They will soon know Donald Trump as the man who denies the climate change that is killing their sisters and brothers. As you mock the issue and continue to call it a “hoax,” children in the southern drought-stricken region of Madagascar will be dying of hunger. Instead of inventing policy change, Americans under your leadership will continue to contribute to the carbon admissions that are disproportionately accounting for the wilting harvest and subsequent 1.3 million children suffering from malnutrition across southern African countries.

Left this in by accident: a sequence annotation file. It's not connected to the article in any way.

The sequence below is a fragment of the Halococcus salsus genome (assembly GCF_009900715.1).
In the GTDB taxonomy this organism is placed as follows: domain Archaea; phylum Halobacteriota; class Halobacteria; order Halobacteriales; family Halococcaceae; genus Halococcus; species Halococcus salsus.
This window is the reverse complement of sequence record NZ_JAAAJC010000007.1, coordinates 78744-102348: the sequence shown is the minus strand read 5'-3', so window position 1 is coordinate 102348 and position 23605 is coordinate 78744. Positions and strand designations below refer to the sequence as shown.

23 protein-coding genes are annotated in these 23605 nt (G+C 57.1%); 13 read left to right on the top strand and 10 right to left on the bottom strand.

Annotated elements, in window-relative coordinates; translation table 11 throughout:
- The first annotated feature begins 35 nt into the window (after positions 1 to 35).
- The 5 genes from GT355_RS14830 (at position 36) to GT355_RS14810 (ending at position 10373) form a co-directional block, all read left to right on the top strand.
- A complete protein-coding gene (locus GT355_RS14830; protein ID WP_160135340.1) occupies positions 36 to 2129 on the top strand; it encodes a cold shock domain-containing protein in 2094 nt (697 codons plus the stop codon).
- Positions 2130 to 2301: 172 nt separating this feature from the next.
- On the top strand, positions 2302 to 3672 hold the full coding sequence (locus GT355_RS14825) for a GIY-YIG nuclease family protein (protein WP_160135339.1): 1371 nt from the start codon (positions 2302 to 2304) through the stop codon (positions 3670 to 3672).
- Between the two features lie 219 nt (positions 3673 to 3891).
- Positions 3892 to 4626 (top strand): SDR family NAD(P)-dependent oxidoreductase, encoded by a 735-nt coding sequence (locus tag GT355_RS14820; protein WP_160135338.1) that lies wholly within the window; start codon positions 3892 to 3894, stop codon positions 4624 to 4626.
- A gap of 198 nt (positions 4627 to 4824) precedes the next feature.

I’m only 26 years old. But in those years, I’ve learned a thing or two about leadership. (And it’s not from observing you). I know that good leaders bring out the best in people. They empower others. By bringing out all of our superpowers, we become a stronger team. I’ve got proof that it works, from my time as a reporter. I’ve seen a newsroom full of motivated journalists and editors work to bring out the truth and provide a noble service for the public. I’ve got proof from my time as an English teacher, too. I’ve seen a small classroom, packed with 90 sixth graders, become a safe space for learners that I tried my best to empower with the passion to learn and the bravery to make mistakes.